That war creates refugees is nothing new. The Bosnian war of 1992-95 forced 2.2 million people to flee. What is new since then is European Union (EU) enlargement and the development of the Common European Asylum System (CEAS). This imposes legally binding standards on procedures, status and living conditions while refugee status is being determined. The CEAS requires individuals to be on the territory, not of the EU, but of the state in question, in order to claim asylum. However, EU law makes it virtually impossible to get to that country safely and legally.
For decades, this deep contradiction at the heart of European refugee protection has been evident. Without visas, passage on regular flights and ferries is blocked. Some land borders are safe to cross irregularly but others are fortified and the site of shootings by European border guards. But in spite of these barriers, 2015 saw over 900,000 irregular arrivals by boat alone. Measures to keep people out clearly do not work but their financial, human and political costs are huge.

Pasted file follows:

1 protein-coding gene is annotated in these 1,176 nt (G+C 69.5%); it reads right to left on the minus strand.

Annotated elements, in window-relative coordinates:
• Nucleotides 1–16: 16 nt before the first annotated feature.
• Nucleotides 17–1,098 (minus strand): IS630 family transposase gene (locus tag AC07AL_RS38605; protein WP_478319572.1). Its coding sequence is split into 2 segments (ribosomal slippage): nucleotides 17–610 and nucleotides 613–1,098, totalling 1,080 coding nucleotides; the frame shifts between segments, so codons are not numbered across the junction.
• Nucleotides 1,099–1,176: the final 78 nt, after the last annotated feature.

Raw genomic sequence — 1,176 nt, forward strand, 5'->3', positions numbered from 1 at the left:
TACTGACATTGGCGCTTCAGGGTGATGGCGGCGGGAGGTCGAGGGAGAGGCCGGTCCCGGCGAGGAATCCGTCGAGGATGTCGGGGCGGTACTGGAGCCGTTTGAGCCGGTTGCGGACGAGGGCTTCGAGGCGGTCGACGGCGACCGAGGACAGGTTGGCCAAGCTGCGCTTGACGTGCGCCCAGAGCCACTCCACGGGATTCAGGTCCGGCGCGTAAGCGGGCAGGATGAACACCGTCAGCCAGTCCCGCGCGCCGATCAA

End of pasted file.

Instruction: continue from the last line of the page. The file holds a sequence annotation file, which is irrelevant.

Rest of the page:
Unsurprisingly, in the face of great demand come those willing to facilitate the irregular journey. Irregular journeys do not have to be deadly but an illicit market for a one-way trip has few safeguards against callous exploitation or profiteers. Instead of a normally short and cheap flight or ferry journey that might bring refugees to the EU, there is much further suffering and clandestinity, after which asylum in Western Europe may await. The legal measures to stop smuggling are part of the problem – in many instances, they would also suppress those who would wish to offer safe passage for good reasons.